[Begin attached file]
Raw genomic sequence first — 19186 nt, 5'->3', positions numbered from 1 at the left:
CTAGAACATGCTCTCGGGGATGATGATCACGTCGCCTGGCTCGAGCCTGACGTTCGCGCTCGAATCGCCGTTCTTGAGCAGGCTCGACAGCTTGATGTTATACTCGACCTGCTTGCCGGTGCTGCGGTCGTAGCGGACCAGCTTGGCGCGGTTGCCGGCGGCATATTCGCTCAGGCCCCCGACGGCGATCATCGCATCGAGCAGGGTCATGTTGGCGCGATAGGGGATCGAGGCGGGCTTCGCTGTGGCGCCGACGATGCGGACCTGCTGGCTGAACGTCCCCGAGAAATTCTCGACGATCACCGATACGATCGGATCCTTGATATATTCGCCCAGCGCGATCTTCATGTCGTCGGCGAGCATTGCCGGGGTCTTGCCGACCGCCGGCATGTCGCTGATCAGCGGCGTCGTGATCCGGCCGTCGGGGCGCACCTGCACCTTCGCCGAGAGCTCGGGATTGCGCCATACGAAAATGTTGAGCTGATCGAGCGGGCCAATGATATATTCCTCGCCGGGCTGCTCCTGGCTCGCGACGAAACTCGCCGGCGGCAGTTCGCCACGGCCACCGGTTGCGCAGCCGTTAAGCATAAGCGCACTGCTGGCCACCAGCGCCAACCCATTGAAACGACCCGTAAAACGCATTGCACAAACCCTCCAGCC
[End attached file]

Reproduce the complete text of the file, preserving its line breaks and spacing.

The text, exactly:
Raw genomic sequence first — 19186 nt, 5'->3', positions numbered from 1 at the left:
CTAGAACATGCTCTCGGGGATGATGATCACGTCGCCTGGCTCGAGCCTGACGTTCGCGCTCGAATCGCCGTTCTTGAGCAGGCTCGACAGCTTGATGTTATACTCGACCTGCTTGCCGGTGCTGCGGTCGTAGCGGACCAGCTTGGCGCGGTTGCCGGCGGCATATTCGCTCAGGCCCCCGACGGCGATCATCGCATCGAGCAGGGTCATGTTGGCGCGATAGGGGATCGAGGCGGGCTTCGCTGTGGCGCCGACGATGCGGACCTGCTGGCTGAACGTCCCCGAGAAATTCTCGACGATCACCGATACGATCGGATCCTTGATATATTCGCCCAGCGCGATCTTCATGTCGTCGGCGAGCATTGCCGGGGTCTTGCCGACCGCCGGCATGTCGCTGATCAGCGGCGTCGTGATCCGGCCGTCGGGGCGCACCTGCACCTTCGCCGAGAGCTCGGGATTGCGCCATACGAAAATGTTGAGCTGATCGAGCGGGCCAATGATATATTCCTCGCCGGGCTGCTCCTGGCTCGCGACGAAACTCGCCGGCGGCAGTTCGCCACGGCCACCGGTTGCGCAGCCGTTAAGCATAAGCGCACTGCTGGCCACCAGCGCCAACCCATTGAAACGACCCGTAAAACGCATTGCACAAACCCTCCAGCC